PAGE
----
Sunday, February 25, 2007

American occupations of Germany and Japan

I've heard so many references to America's post-WWII occupations of Germany and Japan that I had to look into them more.

The most striking fact about them I think is that they began during a rapid demobilization of the U.S. military. The U.S. Army (which included the Air Force at the time) shed 7 million troops in a little under 2 years.

U.S. Army strength:

Summer 1945 - 8 million
End of 1945 - 4 million
Summer of 1946 - 2 million
Summer of 1947 - less than 1 million

Another interesting point is that they were quite unpopular.

Not only was President Truman under pressure from Congress and the American people to "Bring the Boys Home," but in the summer of 1946, when the troops still waiting to be shipped home were informed that they were being kept to participate in the occupations, riots broke out at many U.S. bases around the world. Truman had to relent and continue the demobilization.

The two occupations were quite different. The Japanese government was kept largely intact while their constitution was written and members of parliament elected. Germany was much more like Iraq, where the government was de-nazified and then restaffed over many years.

In both cases, though, they went quite smoothly. It was the rise of Soviet (and later plus Chinese) Communist spheres of influence that forced the conversion of the relatively lax occupation forces into defensive forces by early 1948.

By 1950, the U.S. Air Force had split from the Army and the Army itself was left with a troop strength of 592,000 volunteers. Roughly half of them were stationed in Germany and Japan (100,000 in Germany, 130,000 in Japan).

Country populations - 1950:

U.S.A - 158 million
Japan - 84 million
W. Germany - 50 million

The Soviet and U.S. spheres of influence were established, leaving divided Korea in a no-man's land with only a few Soviet and American advisors in their respective halves. When the North Koreans invaded South Korea, the U.S. forces occupying Japan were sent to support the South Koreans.

Our occupation forces in Germany and Japan grew rapidly during the Korean War. After the Korean War, the number of troops stationed in Japan steadily declined from a peak of 220,00 to about 50,000 today. Troop numbers in Germany remained at about 250,000 until the end of the Cold War in the early 1990s then fell rapidly to about 60,000.

It's hard to find comparisons between America's post-WWII occcupations of Japan and Germany and our current occupations of Iraq and Afghanistan.

The German and Japanese occupations met with little resistance. They weren't popular domestically. And they were soon overshadowed by the beginning of the Cold War.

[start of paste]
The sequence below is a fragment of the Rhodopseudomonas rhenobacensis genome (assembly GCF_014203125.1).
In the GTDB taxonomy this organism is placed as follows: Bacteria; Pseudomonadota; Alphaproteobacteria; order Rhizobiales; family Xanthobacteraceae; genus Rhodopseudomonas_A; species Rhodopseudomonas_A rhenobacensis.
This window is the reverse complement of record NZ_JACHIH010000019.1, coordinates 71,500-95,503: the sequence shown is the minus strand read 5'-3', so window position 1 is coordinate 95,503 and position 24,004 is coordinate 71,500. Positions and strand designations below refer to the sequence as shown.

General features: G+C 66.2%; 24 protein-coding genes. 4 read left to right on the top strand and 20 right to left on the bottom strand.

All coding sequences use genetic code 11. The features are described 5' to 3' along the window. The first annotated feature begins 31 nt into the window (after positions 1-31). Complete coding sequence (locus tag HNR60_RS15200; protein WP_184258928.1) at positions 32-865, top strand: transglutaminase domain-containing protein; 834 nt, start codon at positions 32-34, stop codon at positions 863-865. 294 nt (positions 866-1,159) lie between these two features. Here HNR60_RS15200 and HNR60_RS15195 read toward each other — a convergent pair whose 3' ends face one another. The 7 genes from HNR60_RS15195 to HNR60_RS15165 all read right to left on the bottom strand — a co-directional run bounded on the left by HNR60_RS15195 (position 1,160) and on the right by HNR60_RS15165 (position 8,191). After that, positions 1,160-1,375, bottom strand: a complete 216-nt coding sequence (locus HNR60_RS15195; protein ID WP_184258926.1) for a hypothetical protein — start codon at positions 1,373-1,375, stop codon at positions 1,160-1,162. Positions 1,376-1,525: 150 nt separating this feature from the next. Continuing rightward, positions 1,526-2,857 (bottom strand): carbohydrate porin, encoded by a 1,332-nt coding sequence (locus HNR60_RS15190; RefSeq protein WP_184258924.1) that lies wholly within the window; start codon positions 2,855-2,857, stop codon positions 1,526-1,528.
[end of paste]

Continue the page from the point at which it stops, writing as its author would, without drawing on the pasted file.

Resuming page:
Wednesday, February 14, 2007

America's shrinking slice of the pie

The 2006 numbers are in at the CIA and they show that America's share of the global economy has fallen below 20% for the first time.

I dug up the numbers since 1999(in billions):

Year........U.S. GDP............World Economy...........U.S. share
1999.........$9,255....................$ 40,700...................22.74%

I think many people still have the idea that America accounts for a quarter of the world's economy. China and India's high rates of economic growth seem to be taking their toll on that figure. It's been quite a while since America's economy grew at the world's average economic growth rate.

What policy changes this will lead to is hard to see, but I think America is already starting to question whether it can afford to be the world's policeman for much longer.

Tuesday, February 13, 2007

Constitutional Amendments since the Bill of Rights

I got interested in the six Constitutional Amendments that have been passed by Congress but haven't been ratified by the states yet (ERA, Statehood for Washington, D.C., legalizing slavery!, etc.), which led me to look at the Amendments that have passed.

I figure the first ten Amendments, The Bill of Rights, are actually part of the original Constitution as they were ratified so soon after the Constitution itself. That leaves 17 actual Amendments that have passed Congress and been ratified by the states:

11th ratified 1798 - Prevents states from being taken to federal court by citizens of another state or foreign power.

12th ratifed 1804 - Splits The vote for president and vice-president to avoid possible ties.

13th ratified 1865 - Outlaws slavery.
14th ratified 1868 - Citizenship for former slaves and equal rights for all American citizens.